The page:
Impromptu news conference on Capitol Hill

Rep. Tom Cole, R-Okla., leaves meeting of House Republicans at the U.S. Capitol on July 25, 2017.

Tom Williams/Getty Images

You should be scared – at least a little bit.

The coming battle between Republicans on Capitol Hill and Republicans in the White House over how and when to lift the nation’s debt ceiling could roil your portfolio, if not cast financial markets around the globe into disarray. This may be a good time to make sure you have some money in safer investments, such as CDs.

All signs point to rough negotiations over the debt limit when Congress returns in September.

And yes, you have seen this movie before.

In case you forgot

When the federal government runs a deficit and needs to borrow money, it generally issues U.S. Treasury bonds to make up the difference between what it collects in revenue and spends on services. Ever since World War I, Congress has set a limit on Treasury borrowing. That limit — or debt ceiling — has always been raised once it’s hit.

In July 2011, the Treasury was set to run out of its ability to borrow money. Newly ascendant congressional Republicans, led by the tea party, used that deadline to push an agenda featuring massive spending cuts. And, they threatened to not pass a debt ceiling increase unless it was tied to their budget proposals.

Which was strange.

The debt limit, after all, doesn’t actually appropriate money, but rather allows the government to borrow money to pay for the things Congress has already approved.

No deals could be reached, and market observers were frightened. President Barack Obama gave a prime-time speech and described the gambit as “a dangerous game that we’ve never played before.”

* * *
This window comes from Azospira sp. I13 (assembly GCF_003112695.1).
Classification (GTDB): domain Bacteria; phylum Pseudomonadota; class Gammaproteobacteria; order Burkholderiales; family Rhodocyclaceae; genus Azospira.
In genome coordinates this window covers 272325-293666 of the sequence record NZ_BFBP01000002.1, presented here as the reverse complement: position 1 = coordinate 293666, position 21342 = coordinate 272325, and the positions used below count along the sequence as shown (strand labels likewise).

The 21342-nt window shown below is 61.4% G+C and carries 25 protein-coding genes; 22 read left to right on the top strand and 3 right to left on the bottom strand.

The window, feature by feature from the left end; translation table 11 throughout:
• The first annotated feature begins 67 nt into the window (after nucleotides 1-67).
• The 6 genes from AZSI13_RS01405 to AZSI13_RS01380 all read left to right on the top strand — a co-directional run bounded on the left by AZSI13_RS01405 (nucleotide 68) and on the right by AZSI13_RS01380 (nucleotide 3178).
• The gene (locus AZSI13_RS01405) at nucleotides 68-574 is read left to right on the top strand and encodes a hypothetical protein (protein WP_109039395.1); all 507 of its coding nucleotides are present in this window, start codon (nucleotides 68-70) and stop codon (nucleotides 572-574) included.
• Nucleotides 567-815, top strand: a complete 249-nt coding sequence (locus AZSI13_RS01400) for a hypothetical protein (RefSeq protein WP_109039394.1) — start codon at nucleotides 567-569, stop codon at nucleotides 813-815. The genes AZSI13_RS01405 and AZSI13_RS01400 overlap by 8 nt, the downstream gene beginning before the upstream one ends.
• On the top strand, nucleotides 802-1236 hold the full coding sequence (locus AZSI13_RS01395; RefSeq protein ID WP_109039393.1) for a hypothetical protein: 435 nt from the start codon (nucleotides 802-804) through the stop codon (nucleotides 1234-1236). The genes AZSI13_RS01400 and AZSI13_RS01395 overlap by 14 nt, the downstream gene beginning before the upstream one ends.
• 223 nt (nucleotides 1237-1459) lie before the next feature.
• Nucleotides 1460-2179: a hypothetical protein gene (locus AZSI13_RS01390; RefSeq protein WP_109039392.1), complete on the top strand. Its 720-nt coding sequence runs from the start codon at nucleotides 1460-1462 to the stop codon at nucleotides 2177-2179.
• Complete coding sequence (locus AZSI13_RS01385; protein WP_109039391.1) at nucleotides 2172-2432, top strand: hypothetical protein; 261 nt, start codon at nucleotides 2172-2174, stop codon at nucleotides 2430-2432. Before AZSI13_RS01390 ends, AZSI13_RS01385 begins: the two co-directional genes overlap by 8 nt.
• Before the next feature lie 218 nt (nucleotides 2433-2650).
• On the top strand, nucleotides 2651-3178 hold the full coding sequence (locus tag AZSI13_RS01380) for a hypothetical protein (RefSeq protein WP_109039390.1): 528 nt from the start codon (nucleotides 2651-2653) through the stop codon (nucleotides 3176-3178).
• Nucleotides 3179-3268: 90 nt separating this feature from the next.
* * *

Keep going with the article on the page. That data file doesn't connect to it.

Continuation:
Just ahead of an Aug. 2 deadline, the two sides compromised and the ceiling was lifted, narrowly averting a fiscal disaster.

The fallout last time

But the fight was not without damage.

The S&P 500 stock index fell 14.3 percent from July 2011 to September that year. And, Standard & Poor’s lowered the nation’s credit rating, citing political dysfunction. As a result, a U.S. Government Accountability Office report found that the fight increased borrowing costs for the federal government by $1.3 billion that fiscal year.

There were expectations that consumers would be hit with higher interest rates, but that didn’t happen.

The thinking was: Who would want to buy U.S. government debt if Congress might arbitrarily decide not to pay it? But investors actually bought more U.S. debt, because they didn’t know where else to park their cash in a time of uncertainty. So bond prices went up, and yields — which influence mortgage rates and other interest rates paid by consumers — went down. (Bond prices and yields are inversely related.)

The risks this time

When summer recess ends and the current Congress heads back to Washington next month, the most conservative lawmakers — members of the House Freedom Caucus – are poised to use the debt limit debate to make a new push for significant spending cuts.

Prepare yourself for stock market declines as the drama heats up. You may be lulled into a false sense of tranquility given the market’s current lack of volatility. It’s important to stay invested – you don’t want to try to time events – but realize that some declines are inevitable from time to time.

So, don’t check your 401(k) balance.

If the debt limit isn’t raised, investors may sell Treasury bonds, pushing up their yields. That could raise the borrowing costs for mortgages and credit cards.

And remember, the debt limit showdown will likely dovetail with the Federal Reserve’s plan to shrink its unprecedented $4.5 trillion balance sheet of bond holdings, putting more downward pressure on bond prices and more upward pressure on interest rates.

Fingers crossed

The hope is that a deal can be reached, as in 2011. (And in subsequent cliffhangers in 2013 and 2015.)

But in today’s political climate, anything seems possible — especially given a statement by one particularly prominent politician.

“I cannot believe the Republicans are extending the debt ceiling — I am a Republican & I am embarrassed!”

That was a 2013 tweet by Donald Trump.

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